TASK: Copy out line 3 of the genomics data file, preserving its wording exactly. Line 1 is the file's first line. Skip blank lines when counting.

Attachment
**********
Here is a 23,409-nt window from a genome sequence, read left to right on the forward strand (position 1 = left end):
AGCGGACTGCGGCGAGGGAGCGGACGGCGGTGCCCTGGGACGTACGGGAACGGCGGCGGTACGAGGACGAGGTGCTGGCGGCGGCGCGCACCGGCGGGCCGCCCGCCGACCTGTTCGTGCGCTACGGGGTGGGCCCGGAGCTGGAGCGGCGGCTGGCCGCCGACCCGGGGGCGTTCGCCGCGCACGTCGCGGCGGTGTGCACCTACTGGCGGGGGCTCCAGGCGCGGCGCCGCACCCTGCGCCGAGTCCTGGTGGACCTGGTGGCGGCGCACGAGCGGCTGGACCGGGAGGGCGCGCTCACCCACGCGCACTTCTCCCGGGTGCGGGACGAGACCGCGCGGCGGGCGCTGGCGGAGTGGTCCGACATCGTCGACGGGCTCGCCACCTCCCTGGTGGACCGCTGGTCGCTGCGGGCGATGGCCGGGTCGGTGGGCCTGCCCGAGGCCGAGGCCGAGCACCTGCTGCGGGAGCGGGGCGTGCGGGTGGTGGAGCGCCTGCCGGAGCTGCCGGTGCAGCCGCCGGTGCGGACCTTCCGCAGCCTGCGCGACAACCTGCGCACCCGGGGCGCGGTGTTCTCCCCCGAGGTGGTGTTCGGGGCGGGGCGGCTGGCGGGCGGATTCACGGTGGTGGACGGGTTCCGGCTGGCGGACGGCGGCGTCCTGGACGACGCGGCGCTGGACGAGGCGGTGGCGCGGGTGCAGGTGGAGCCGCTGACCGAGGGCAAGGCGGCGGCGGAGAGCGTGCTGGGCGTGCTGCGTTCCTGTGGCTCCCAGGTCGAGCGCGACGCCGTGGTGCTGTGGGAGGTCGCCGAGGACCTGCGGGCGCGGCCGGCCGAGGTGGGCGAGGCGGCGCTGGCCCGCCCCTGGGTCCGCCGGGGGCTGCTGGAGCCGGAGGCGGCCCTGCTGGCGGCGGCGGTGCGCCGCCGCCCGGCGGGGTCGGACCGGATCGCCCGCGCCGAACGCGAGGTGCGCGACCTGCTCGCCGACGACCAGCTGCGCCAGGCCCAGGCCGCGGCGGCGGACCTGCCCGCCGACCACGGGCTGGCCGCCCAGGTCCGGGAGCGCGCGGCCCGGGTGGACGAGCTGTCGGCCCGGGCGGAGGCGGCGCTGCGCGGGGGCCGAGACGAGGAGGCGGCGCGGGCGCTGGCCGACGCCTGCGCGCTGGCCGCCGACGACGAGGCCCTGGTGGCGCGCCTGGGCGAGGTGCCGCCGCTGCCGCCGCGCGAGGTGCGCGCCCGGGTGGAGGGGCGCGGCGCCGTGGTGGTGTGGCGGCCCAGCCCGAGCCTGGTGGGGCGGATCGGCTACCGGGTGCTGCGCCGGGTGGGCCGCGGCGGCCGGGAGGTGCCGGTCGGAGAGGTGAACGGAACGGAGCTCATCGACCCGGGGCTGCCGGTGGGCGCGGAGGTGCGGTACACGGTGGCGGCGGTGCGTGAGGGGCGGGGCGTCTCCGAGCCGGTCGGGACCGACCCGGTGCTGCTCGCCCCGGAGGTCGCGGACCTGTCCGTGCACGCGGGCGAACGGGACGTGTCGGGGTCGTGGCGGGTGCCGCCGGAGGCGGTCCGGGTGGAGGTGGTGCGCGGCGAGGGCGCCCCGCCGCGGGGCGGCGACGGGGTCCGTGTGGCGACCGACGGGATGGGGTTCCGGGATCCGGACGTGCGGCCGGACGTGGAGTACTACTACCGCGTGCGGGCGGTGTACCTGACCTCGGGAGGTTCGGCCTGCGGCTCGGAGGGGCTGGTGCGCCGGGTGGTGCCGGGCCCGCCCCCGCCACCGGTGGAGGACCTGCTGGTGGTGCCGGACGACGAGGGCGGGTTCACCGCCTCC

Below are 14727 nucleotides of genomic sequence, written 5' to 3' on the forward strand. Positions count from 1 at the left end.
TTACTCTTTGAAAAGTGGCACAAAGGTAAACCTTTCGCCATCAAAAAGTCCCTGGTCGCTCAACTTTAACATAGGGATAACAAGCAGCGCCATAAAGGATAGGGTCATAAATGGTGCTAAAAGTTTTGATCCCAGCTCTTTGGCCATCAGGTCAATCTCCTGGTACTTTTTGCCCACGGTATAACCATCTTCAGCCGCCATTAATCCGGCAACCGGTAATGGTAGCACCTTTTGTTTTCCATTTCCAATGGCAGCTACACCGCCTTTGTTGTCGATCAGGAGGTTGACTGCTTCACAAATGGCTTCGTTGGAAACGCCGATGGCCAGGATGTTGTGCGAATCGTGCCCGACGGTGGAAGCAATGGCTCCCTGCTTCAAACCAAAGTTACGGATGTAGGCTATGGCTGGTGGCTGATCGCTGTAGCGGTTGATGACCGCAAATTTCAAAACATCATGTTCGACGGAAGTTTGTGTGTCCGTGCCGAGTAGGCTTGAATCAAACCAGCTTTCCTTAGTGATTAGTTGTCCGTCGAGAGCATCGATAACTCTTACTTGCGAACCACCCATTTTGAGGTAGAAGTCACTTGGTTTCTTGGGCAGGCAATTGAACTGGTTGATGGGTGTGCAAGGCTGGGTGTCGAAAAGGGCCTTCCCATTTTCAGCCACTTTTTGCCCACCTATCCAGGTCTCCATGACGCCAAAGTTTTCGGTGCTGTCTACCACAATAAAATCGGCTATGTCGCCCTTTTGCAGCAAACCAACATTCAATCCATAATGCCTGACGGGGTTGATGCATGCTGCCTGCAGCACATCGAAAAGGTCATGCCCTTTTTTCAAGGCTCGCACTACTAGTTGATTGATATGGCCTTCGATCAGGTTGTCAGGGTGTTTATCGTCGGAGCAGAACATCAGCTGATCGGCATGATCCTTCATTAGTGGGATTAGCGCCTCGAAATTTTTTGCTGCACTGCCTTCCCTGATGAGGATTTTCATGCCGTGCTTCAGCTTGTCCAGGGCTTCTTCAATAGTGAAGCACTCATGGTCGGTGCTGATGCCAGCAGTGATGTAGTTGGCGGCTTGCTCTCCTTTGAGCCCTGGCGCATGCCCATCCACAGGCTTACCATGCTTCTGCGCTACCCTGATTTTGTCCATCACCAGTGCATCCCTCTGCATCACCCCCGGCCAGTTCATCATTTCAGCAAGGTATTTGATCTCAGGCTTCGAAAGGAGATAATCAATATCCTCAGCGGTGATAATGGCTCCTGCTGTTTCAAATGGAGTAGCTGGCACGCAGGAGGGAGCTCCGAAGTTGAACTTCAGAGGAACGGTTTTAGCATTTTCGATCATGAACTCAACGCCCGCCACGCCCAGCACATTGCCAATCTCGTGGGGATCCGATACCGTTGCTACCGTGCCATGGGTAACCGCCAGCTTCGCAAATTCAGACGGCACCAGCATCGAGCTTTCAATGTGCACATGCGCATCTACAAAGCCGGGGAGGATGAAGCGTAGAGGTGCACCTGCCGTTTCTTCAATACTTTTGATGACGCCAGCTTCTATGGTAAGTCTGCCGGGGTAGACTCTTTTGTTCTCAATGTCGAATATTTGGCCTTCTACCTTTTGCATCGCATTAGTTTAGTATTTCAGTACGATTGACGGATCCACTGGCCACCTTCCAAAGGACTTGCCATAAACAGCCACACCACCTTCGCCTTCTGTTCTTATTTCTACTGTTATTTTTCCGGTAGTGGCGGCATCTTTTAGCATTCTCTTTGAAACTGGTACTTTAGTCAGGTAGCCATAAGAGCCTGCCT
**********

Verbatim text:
Below are 14727 nucleotides of genomic sequence, written 5' to 3' on the forward strand. Positions count from 1 at the left end.